Lessons for Lawyers from “The Lost Art of Closing”
Over the last couple of years I’ve used LinkedIn a lot to connect with people in the greater insurance and defense litigation business. Sometimes it’s been an effective tool, and other times, it’s been like sending invites and messages out into the great void. I’m going to share with you one of the ineffective methods I was using and what I learned from Anthony Iannarino’s new book The Lost Art of Closing about why my tactic wasn’t working for me.
An Ineffective Tactic
Using a method I developed to ascertain potential clients, I’d send them an invite on LinkedIn. Once they accepted, I would send a message very much like the one below:
Dear [Potential Client]:
I appreciate you adding me as a contact. I would like an opportunity to discuss with you the possibility of my firm earning [company]’s business in Alabama.
My firm’s major areas of practice are [relevant practice areas]. I believe that our practice areas coincide well with the [type of work] that [company] does. It is our priority to handle each case in a manner that meets our client’s objectives and to provide timely reporting and evaluation.
Please feel free to contact me either by phone or email to discuss how we may be able to best meet your needs in Alabama. Additionally, you can check out our website. I look forward to hearing from you.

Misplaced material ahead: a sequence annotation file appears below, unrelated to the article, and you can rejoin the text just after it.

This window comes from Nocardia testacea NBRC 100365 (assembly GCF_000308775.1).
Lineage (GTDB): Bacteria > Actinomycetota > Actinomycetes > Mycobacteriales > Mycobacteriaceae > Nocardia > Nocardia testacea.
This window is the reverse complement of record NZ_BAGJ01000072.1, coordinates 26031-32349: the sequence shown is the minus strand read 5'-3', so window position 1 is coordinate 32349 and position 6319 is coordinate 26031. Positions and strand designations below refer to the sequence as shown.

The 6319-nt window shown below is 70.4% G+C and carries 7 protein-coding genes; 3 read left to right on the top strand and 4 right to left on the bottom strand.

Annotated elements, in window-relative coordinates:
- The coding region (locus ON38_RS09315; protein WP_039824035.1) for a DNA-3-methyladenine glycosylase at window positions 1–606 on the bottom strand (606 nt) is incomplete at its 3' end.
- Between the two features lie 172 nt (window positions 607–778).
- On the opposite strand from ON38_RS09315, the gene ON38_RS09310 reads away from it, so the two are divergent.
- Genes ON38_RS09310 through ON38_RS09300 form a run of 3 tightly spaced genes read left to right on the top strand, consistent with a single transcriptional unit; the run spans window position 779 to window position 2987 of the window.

Jeremy W. Richter
It didn’t take me long to realize this approach wasn’t meeting with much success. So while I knew what wasn’t working, it wasn’t until I read The Lost Art of Closing that I really understood why.
Lessons from The Lost Art of Closing
I am familiar with the idiom, as I’m sure you are, that “People do business with people they know, like, and trust.” But what I needed help with was learning how to get someone from complete stranger to new client. Iannarino writes that this is done by “building lifetime relationships on trust, creating value, collaborating, and delivering exceptional results.” (p. 7). To accomplish this, you have to understand the challenges your would-be client is facing and try to help them solve their problems. (p. 5).
It became clear right away that I was getting the cart before the horse. I was asking my contacts for something before providing any value to them. They didn’t know me and didn’t have any reason to trust me. I was trying to sell them something (maybe even something they were already receiving elsewhere) before creating a “relationship of value.” The Lost Art of Closing describes this type of relationship as one in which “you create value for your clients as someone who provides ideas and advice – and who also ensures that the outcomes they sell are delivered.” (p. 21). You have to be others-minded and engage your empathy.
With this type of advice, I knew Anthony Iannarino had written a book filled with the type of counsel that described the types of relationships I was looking to have with my clients – mutually beneficial, collaborative, and trusting. The Lost Art of Closing stands in stark contrast to another book I read recently, Influence, that I hated because teaches being predatory and tactics of manipulation as a method of obtaining results. Whereas Iannarino shows you how you can improve your salesmanship without feeling like you need to go take a shower afterward.
You can purchase Anthony Iannarino’s new book, The Lost Art of Closing, on Amazon in either paper or electronic formats.
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